They’ve been here for almost a thousand years but most people in Britain are unfamiliar with their cuisine. Although Jews have lived in Britain since 1070, at the invitation of William the Conqueror, with the exception of smoked salmon bagels and salt beef sandwiches their culinary tradition is hardly known.

Jewish cuisine may well be the world’s most nomadic, with dishes from its broad range of communities: Ashkenazi (Central and Eastern European); Sephardi (descendants of the Iberian Jews including Italian, Greek, Turkish and Balkan); Mizrahi (North African, including Moroccan, Tunisian, Algerian and Libyan); Judeo-Arab (Lebanese, Syrian and Iraqi); Persian Jewish; Yemenite Jewish; Indian Jewish and Latin-American Jewish. And since the establishment of the State of Israel, a nascent Israeli ‘fusion cuisine’ has also developed.

Its name inspired by the date when Jews first arrived in this country, 1070 KITCHEN is Britain’s first food brand celebrating the world of Jewish cuisine.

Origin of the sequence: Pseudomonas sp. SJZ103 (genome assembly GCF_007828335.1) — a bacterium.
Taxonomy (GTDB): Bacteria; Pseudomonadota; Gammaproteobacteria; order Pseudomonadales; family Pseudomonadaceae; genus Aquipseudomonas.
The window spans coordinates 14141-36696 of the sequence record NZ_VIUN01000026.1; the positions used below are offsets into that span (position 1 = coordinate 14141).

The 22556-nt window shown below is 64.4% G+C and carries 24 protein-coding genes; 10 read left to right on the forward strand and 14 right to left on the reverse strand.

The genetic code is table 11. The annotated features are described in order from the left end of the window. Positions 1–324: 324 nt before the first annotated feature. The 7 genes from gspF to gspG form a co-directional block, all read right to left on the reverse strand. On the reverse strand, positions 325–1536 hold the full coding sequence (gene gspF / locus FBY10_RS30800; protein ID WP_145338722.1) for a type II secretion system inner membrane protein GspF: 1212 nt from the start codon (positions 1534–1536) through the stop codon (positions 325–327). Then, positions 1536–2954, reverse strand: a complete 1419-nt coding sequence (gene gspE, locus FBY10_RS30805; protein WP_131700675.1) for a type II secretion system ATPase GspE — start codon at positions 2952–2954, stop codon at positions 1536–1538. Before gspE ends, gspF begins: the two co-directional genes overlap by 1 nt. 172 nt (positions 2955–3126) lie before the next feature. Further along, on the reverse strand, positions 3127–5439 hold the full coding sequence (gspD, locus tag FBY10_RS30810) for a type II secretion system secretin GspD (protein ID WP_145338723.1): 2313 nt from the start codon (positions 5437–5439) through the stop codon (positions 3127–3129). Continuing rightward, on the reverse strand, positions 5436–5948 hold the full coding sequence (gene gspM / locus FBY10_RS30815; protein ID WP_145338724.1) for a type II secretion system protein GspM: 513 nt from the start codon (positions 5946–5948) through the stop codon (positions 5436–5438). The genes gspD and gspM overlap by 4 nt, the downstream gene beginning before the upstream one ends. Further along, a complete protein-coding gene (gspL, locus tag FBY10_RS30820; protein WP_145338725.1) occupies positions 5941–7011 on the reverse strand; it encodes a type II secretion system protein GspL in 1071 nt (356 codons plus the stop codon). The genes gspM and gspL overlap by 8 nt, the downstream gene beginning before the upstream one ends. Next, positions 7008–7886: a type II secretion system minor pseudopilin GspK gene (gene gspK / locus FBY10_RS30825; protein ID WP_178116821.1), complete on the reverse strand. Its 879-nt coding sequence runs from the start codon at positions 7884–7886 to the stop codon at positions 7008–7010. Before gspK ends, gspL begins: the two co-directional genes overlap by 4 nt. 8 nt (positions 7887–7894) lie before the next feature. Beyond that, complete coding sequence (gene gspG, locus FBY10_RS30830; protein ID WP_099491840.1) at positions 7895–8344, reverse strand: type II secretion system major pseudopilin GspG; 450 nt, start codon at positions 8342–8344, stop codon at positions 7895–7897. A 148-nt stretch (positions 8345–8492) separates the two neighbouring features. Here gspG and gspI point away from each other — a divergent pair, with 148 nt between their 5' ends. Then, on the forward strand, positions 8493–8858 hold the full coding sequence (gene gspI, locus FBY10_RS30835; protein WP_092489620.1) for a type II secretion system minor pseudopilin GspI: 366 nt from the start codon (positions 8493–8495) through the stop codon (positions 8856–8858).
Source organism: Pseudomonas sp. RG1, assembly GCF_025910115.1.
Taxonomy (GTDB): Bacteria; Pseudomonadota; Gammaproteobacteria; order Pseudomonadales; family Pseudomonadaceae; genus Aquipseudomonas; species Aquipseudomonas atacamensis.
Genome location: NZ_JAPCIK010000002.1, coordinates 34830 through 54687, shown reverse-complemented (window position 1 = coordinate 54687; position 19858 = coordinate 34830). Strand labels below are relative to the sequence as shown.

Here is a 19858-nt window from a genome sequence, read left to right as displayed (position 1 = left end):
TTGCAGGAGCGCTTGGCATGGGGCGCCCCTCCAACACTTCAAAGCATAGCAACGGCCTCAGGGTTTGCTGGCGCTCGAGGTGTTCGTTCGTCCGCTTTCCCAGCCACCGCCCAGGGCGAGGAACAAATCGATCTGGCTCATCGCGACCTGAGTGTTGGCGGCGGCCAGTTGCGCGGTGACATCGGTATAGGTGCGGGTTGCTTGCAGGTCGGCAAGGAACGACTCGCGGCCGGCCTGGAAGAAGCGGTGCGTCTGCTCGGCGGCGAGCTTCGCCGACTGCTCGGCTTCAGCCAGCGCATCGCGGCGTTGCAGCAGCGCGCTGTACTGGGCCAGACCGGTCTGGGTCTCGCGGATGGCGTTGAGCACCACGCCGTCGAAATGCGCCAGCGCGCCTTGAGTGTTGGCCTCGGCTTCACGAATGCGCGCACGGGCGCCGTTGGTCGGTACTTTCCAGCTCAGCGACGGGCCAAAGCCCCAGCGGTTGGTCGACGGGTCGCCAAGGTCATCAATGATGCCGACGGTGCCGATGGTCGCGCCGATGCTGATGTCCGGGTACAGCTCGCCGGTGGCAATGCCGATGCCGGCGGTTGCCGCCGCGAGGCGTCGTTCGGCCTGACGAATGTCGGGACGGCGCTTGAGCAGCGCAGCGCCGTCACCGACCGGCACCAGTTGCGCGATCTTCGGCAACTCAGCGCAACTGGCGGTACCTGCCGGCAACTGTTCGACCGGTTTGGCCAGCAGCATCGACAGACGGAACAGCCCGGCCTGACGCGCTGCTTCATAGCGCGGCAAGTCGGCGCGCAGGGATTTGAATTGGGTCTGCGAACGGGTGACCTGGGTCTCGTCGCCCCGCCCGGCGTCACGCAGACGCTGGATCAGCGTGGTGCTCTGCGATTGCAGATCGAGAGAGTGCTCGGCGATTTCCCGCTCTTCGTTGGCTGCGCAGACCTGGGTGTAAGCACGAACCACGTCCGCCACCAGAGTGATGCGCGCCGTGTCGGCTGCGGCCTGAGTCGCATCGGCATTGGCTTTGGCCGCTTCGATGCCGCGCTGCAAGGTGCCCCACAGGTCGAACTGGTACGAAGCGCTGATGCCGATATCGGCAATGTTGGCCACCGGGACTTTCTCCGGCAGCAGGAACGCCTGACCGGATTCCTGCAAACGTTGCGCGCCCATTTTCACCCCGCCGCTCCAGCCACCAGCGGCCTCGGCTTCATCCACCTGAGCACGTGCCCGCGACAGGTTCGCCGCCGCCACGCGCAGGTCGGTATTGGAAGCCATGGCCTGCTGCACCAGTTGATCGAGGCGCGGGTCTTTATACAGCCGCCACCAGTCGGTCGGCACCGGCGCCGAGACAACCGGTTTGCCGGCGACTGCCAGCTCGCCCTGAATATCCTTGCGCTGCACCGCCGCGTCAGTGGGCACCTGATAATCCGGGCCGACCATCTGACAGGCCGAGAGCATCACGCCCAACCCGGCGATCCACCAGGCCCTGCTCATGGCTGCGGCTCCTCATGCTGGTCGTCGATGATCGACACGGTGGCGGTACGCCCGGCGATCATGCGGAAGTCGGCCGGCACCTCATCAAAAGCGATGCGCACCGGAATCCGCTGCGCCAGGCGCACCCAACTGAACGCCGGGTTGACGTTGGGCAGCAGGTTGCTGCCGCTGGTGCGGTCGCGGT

In 1860, Joseph Malin, a 13-year old Jewish boy living in London’s East End, had the bright idea of combining fried fish with chips. Joseph’s family were rug weavers and to increase the family income they began frying chips in a downstairs room of their house. It was Joseph’s idea to combine the chips – at that point a novelty in London – with fish from a nearby fried fish shop.

Fried fish already had a long history in London – in a letter written at the end of the eighteenth century, future American President Thomas Jefferson described eating ‘fried fish in the Jewish fashion’ on a visit to the capital. Battered fried fish had first arrived in London some 200 years earlier in the form of Pescado Frito with Sephardi Jewish refugees from Portugal and Spain. So Britain’s most popular take-away can trace its Jewish roots.